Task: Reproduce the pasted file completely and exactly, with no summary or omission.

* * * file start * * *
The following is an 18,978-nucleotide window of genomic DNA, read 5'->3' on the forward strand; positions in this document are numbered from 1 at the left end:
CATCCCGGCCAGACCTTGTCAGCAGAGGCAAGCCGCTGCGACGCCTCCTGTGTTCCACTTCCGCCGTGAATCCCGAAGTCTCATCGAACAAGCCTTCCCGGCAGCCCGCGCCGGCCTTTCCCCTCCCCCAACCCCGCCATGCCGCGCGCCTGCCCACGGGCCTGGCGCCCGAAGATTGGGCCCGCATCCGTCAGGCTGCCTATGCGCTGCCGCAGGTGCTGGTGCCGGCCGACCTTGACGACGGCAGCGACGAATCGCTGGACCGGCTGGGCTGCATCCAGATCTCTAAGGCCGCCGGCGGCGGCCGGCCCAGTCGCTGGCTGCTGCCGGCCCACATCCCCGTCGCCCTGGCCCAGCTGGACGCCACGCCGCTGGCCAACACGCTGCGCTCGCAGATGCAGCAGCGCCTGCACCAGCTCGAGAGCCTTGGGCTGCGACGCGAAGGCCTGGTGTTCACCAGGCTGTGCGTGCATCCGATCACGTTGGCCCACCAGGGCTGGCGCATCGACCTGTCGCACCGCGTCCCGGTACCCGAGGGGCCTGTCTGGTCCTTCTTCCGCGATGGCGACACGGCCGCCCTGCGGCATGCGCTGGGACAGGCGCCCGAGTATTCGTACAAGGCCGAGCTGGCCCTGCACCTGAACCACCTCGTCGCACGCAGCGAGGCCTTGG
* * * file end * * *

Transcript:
The following is an 18,978-nucleotide window of genomic DNA, read 5'->3' on the forward strand; positions in this document are numbered from 1 at the left end:
CATCCCGGCCAGACCTTGTCAGCAGAGGCAAGCCGCTGCGACGCCTCCTGTGTTCCACTTCCGCCGTGAATCCCGAAGTCTCATCGAACAAGCCTTCCCGGCAGCCCGCGCCGGCCTTTCCCCTCCCCCAACCCCGCCATGCCGCGCGCCTGCCCACGGGCCTGGCGCCCGAAGATTGGGCCCGCATCCGTCAGGCTGCCTATGCGCTGCCGCAGGTGCTGGTGCCGGCCGACCTTGACGACGGCAGCGACGAATCGCTGGACCGGCTGGGCTGCATCCAGATCTCTAAGGCCGCCGGCGGCGGCCGGCCCAGTCGCTGGCTGCTGCCGGCCCACATCCCCGTCGCCCTGGCCCAGCTGGACGCCACGCCGCTGGCCAACACGCTGCGCTCGCAGATGCAGCAGCGCCTGCACCAGCTCGAGAGCCTTGGGCTGCGACGCGAAGGCCTGGTGTTCACCAGGCTGTGCGTGCATCCGATCACGTTGGCCCACCAGGGCTGGCGCATCGACCTGTCGCACCGCGTCCCGGTACCCGAGGGGCCTGTCTGGTCCTTCTTCCGCGATGGCGACACGGCCGCCCTGCGGCATGCGCTGGGACAGGCGCCCGAGTATTCGTACAAGGCCGAGCTGGCCCTGCACCTGAACCACCTCGTCGCACGCAGCGAGGCCTTGG